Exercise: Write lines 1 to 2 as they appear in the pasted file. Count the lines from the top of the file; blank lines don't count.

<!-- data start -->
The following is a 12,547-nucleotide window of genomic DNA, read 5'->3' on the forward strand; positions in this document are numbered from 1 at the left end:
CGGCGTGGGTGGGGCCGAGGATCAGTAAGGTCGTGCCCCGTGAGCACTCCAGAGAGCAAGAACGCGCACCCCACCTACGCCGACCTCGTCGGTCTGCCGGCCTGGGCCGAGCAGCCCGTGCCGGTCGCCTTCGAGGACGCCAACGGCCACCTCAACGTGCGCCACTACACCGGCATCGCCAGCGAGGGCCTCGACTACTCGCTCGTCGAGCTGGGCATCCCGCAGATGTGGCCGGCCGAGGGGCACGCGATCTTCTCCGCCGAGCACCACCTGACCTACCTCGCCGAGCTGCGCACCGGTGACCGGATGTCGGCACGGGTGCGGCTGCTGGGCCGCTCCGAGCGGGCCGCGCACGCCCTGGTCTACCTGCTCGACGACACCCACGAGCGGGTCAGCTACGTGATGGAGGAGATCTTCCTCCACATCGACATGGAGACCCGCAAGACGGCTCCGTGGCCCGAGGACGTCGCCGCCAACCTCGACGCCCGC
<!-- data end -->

The following is a 12,547-nucleotide window of genomic DNA, read 5'->3' on the forward strand; positions in this document are numbered from 1 at the left end:
CGGCGTGGGTGGGGCCGAGGATCAGTAAGGTCGTGCCCCGTGAGCACTCCAGAGAGCAAGAACGCGCACCCCACCTACGCCGACCTCGTCGGTCTGCCGGCCTGGGCCGAGCAGCCCGTGCCGGTCGCCTTCGAGGACGCCAACGGCCACCTCAACGTGCGCCACTACACCGGCATCGCCAGCGAGGGCCTCGACTACTCGCTCGTCGAGCTGGGCATCCCGCAGATGTGGCCGGCCGAGGGGCACGCGATCTTCTCCGCCGAGCACCACCTGACCTACCTCGCCGAGCTGCGCACCGGTGACCGGATGTCGGCACGGGTGCGGCTGCTGGGCCGCTCCGAGCGGGCCGCGCACGCCCTGGTCTACCTGCTCGACGACACCCACGAGCGGGTCAGCTACGTGATGGAGGAGATCTTCCTCCACATCGACATGGAGACCCGCAAGACGGCTCCGTGGCCCGAGGACGTCGCCGCCAACCTCGACGCCCGC